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Breaking Down the NFL Draft

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Breaking Down the NFL Draft


Breaking Down the NFL Draft

Breaking Down the NFL Draft

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The National Football League stages two media extravaganzas every year. One is the Super Bowl. The other is this weekend — the draft. Stefan Fatsis of The Wall Street Journal talks about what to look for.


The National Football League stages two media extravaganzas every year. One, of course, is the Super Bowl. And the other, of course, is this weekend - the draft. The NFL's 32 teams have spent thousands of hours studying film and interviewing players. TV talking heads have staged daily mock drafts of college players, and fans have studied stats and made their own decisions.

And joining us to break down the draft a bit is our sports writer, Stefan Fatsis, of the Wall Street Journal. Hi, Stefan.

Mr. STEFAN FATSIS (Sports Writer, The Wall Street Journal): Hey, Robert.

SIEGEL: And before we get to the draft, Spy Gate - the ongoing investigation into the videotaping habits of the New England Patriots. Something new there this week.

Mr. FATSIS: Yeah. And who would have imaged that a guy who taped football practice would need the sort of legal protection associated with congressional whistleblowers or mafia snitches? But that's what happened this week. Videographer Matt Walsh, formerly of the Patriots, cut a deal that would allow him to be interviewed by NFL commissioner Roger Goodell. Goodell, you'll recall, has already fined the Patriots and their coach, Bill Belichick, $750,000 and stripped them of their first pick in this weekend's drafts for illegally taping opponents' signals. The issue now is whether they did more than that, like tape the St. Louis Rams' practice before the Super Bowl in 2002. Walsh will be interviewed next month by Goodell about what he taped and when he taped it.

SIEGEL: The Patriots, of course, lost what would have been their first round pick, going 31st out of 32 teams, but they did trade for the seventh selection. So that's something that Patriots fans and detractors can all argue about while watching the draft. Stefan, the National Football League has turned this personnel development event, this human resources weekend into a major cable television show. How'd they do this?

Mr. FATSIS: Well, they've done it over time. I mean, the draft has been on TV since the '80s. But now, they've recognized that fans really want to watch this stuff, and they've taken some steps this year to make it even more reality TV-like. They have shifted the start of the draft to three in the afternoon Eastern from noon. Because of that, they're only going to be able to hold two rounds on Saturday instead of the usual three out of seven total. The NFL has cut the amount of time between picks by teams to 10 minutes from 15 minutes. All of this is geared to fans and to the two networks that do gavel-to-gavel coverage, ESPN and the NFL Network. This all will allow more time for lead-in shows, less waiting around for viewers between picks, and more focus on the stars on day one.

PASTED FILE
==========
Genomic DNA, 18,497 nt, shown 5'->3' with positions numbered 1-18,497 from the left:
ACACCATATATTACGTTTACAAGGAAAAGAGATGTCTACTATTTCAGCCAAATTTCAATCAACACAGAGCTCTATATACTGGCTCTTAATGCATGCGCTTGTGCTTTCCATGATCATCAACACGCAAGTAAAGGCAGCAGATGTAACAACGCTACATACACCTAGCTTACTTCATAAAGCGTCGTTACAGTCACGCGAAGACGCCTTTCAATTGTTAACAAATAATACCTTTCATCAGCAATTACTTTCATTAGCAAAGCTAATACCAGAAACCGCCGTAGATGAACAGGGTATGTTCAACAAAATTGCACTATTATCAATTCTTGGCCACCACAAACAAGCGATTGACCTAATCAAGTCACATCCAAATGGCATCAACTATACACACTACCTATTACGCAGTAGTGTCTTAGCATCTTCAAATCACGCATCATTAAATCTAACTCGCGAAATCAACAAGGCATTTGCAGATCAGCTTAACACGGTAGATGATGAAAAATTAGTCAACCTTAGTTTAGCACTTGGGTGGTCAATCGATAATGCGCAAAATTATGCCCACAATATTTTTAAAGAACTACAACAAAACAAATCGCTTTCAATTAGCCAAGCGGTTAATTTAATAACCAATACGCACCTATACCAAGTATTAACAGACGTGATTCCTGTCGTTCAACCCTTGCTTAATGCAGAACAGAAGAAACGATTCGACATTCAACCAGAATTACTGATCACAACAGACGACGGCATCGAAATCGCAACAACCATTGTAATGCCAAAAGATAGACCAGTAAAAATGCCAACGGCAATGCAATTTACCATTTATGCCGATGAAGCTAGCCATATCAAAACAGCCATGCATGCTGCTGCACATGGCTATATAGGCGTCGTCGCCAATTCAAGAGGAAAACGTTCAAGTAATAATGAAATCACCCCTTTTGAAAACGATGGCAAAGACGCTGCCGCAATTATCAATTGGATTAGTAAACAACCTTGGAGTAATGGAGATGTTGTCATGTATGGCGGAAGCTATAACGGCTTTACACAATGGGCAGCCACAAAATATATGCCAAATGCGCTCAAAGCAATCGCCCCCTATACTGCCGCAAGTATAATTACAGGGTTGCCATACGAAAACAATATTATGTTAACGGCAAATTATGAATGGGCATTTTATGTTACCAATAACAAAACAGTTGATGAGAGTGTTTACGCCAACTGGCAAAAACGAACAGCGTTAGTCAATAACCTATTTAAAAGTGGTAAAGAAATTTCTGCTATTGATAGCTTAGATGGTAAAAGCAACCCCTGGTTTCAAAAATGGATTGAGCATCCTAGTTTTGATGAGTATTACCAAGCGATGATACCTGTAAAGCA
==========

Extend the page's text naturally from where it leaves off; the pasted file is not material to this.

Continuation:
SIEGEL: Yeah, but the least suspense is the very beginning of it, because everyone knows already who the number one pick is going to be in the draft.

Mr. FATSIS: It's going to be guy named Jake Long, an offensive lineman from the University of Michigan, and the Miami Dolphins have already signed him to a five-year contract with $30 million guaranteed. And the news here is that this is a reduction in guaranteed money from last year. Long signed a contract that's one year shorter than the one that was given to JaMarcus Russell, who was the first pick last year, so he could become a free agent faster. The thing to watch now is whether the deal sets a lower bar for everyone else in the first round. It's a big issue on the NFL. Teams argue that the cost of top picks is growing at a rate higher than the per team salary cap for all players. They'd like to see specific price slots for draft picks the way that they have in the National Basketball Association.

SIEGEL: Now I'll remind you and our listeners of the Plimpton-esque phase of your sports writing life in which you were a 43-year-old placekicker trying out for the Denver Broncos. This is the subject of a book that Stefan has coming out in July. Stefan, you're looking out for your brother kickers who are in the draft, here?

Mr. FATSIS: I always do. There's usually about two or three placekickers and two or three punters drafted, usually in the later rounds. Only two kickers have ever been drafted in the first round. Robert, can you hazard a guess?

SIEGEL: Garo Yepremian?

Mr. FATSIS: Nope. Charlie Gogolak in 1966.

SIEGEL: From Princeton. From Princeton.

Mr. FATSIS: Yes. And Sebastian Janikowski, by the Oakland Raiders, in 2000. This year, the projections are for a couple of kickers, at most, to get drafted. The rest will be signed as free agents and brought into training camps. Now, one of those likely free agents is a kicker after my own heart, five-foot-six-and-a-half Alexis Serna from Oregon State, who takes the field in a size six cleat.

SIEGEL: Stefan The Toe Fatsis, talking with us about sports and the business of sports. Have a good weekend, Stefan.

Mr. FATSIS: Thanks, Robert.

(Soundbite of music)

SIEGEL: You're listening to ALL THINGS CONSIDERED from NPR News.

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